Big data tapped against traffic woes

Copyright: Mikkel Ostergaard / Panos

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Grab, the Singapore-based technology firm that offers a ride-hailing app in major South-East Asian cities, and the World Bank Group have partnered for a big data project that aims to alleviate traffic along Manila roads.

Called OpenTraffic, the open-source platform launched on 5 April, provides real-time traffic data to transportation agencies and city planners. It will do this by translating voluminous GPS data from Grab’s drivers into traffic statistics, including speeds, flows and intersection delays.

“We share a common objective of using big data to make critical decisions about traffic and infrastructure management,” says Poch Ceballos, head of GrabTaxi, Grab Philippines. “With Grab’s network of drivers travelling across Philippine cities every day, there is a rich real-time GPS dataset now readily available to the DOTC (Department of Transportation and Communications) as our public service.”

The data will help the DOTC and other traffic management agencies analyse peak hours for key corridors and identify those most affected by bad weather and accidents. The hope is that the agencies will be able to better manage the traffic situation, cutting urban travel time.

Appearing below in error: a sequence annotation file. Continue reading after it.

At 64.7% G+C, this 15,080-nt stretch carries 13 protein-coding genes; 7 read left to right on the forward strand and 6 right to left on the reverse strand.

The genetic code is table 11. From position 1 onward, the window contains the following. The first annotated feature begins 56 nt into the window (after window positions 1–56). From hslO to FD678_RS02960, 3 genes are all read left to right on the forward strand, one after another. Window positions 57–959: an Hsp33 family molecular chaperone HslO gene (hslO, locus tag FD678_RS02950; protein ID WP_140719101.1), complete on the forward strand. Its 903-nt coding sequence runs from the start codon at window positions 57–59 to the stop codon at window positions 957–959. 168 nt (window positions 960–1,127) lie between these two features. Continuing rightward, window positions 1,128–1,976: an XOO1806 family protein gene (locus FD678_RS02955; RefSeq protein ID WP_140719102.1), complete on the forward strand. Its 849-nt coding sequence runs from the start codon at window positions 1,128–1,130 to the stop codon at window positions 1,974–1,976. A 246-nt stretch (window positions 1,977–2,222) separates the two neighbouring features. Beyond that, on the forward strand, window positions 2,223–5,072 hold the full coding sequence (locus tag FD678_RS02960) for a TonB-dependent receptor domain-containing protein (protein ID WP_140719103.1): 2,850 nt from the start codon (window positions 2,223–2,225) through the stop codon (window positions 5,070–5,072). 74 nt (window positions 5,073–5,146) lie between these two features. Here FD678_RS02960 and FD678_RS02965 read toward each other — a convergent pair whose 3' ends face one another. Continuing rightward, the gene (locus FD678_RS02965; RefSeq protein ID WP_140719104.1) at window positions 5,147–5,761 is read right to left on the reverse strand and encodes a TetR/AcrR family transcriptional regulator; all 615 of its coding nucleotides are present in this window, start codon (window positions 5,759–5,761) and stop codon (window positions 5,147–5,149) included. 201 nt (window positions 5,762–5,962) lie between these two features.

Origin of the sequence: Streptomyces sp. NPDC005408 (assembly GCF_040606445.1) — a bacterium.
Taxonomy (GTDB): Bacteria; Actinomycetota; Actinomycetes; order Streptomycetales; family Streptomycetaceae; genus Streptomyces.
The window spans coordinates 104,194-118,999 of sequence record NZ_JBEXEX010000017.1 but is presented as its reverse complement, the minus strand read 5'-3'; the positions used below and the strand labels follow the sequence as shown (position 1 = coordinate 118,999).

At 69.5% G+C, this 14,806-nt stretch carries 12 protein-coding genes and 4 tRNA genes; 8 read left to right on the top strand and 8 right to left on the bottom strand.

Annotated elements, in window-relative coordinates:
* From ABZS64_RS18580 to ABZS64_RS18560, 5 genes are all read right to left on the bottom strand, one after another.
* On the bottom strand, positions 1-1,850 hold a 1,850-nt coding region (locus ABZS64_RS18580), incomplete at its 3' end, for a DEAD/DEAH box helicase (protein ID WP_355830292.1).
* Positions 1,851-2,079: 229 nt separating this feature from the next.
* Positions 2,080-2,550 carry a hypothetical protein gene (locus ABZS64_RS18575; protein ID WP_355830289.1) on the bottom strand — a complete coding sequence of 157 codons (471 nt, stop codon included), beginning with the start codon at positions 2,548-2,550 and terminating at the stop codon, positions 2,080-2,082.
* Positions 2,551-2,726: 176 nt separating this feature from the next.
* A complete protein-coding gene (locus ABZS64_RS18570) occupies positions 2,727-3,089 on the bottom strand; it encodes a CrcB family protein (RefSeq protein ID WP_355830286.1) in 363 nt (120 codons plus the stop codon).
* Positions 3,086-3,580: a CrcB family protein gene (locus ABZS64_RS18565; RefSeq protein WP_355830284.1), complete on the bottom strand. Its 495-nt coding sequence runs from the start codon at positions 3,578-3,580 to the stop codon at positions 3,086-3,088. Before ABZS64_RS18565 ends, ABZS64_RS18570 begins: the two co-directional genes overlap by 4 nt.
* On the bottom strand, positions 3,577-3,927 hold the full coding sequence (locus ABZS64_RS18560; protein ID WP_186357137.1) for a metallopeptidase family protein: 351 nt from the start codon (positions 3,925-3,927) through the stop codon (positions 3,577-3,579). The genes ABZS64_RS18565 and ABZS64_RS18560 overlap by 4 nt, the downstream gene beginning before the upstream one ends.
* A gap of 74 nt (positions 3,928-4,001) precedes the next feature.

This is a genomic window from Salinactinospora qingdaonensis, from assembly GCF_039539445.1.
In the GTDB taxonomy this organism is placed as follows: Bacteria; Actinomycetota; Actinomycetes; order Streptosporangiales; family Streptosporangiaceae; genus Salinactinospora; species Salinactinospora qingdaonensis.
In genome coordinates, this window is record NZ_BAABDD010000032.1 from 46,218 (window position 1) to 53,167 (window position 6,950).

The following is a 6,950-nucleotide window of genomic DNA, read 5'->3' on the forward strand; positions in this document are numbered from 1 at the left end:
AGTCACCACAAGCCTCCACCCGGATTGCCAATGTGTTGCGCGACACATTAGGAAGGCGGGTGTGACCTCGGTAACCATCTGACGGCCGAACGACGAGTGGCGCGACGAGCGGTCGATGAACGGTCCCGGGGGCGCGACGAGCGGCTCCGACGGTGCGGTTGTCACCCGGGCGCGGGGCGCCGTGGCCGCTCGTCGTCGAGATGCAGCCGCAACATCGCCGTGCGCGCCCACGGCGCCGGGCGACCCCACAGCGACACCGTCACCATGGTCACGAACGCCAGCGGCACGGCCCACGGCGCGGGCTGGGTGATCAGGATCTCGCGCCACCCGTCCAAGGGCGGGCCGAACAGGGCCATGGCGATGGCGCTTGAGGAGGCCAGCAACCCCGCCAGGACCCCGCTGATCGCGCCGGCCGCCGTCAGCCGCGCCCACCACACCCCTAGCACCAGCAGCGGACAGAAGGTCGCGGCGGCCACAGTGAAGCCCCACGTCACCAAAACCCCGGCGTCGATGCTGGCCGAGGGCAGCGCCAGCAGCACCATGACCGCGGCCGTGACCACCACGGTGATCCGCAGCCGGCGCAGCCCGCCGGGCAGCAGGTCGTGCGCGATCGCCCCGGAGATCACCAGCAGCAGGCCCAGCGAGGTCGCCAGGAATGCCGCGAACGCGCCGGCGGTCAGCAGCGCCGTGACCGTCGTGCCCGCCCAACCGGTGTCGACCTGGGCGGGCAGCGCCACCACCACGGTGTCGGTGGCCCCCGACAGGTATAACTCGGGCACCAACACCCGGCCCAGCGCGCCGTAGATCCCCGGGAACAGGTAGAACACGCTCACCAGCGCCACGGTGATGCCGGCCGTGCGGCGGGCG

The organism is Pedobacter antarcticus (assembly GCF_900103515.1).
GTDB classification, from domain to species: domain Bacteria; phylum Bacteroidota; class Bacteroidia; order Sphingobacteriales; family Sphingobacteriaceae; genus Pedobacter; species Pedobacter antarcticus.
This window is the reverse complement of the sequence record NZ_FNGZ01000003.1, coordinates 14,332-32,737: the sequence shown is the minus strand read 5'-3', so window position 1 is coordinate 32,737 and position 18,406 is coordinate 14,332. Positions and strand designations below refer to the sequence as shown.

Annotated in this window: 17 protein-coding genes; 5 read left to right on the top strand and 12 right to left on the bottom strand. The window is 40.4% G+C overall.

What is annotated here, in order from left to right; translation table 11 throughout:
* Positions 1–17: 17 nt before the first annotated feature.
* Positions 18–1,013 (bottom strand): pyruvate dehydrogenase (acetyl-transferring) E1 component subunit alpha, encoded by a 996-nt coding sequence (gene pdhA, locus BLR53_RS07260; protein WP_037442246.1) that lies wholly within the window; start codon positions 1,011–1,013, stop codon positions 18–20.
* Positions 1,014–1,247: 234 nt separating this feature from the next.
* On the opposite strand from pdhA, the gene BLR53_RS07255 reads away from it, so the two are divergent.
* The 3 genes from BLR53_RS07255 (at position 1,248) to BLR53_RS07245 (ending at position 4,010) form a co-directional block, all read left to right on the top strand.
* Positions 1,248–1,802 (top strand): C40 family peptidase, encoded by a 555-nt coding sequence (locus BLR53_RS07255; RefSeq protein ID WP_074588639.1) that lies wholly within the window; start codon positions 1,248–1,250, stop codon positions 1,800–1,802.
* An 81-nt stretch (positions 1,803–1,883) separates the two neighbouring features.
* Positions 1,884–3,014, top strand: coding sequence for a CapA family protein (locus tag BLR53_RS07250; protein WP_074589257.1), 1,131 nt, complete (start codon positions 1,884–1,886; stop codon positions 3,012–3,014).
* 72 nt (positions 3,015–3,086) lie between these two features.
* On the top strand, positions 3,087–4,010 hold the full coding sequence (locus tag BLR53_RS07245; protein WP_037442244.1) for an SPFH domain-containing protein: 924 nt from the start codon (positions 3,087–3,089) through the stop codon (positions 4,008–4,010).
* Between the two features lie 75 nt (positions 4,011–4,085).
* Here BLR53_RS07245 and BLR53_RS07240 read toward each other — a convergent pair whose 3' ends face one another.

Some of the policies that they are looking at as early as now include optimisation of traffic signals and implementation of flexible routing schemes.

For someone who commutes in Manila every day, this initiative is certainly welcome. Cutting urban travel time will help boost productivity of workers and ultimately, the economy. The Google-owned navigation app Waze last year found that the average commute in Metro Manila takes about 45.5 minutes, and the company called it the “worst on Earth”. The Japan International Cooperation Agency estimates the traffic problem to cost the country more than US$20 billion in lost productivity every year.

There’s no certainty, however, that even with this initiative, Manila’s roads will be decongested. Horrifying traffic has been a perennial problem in the country and the government has, time and time again, failed to address it. There are just too many vehicles plying the streets and existing public transportation facilities are inadequate and deteriorating. Perhaps the government should solve those two things first.

This piece was produced by SciDev.Net’s South-East Asia & Pacific desk.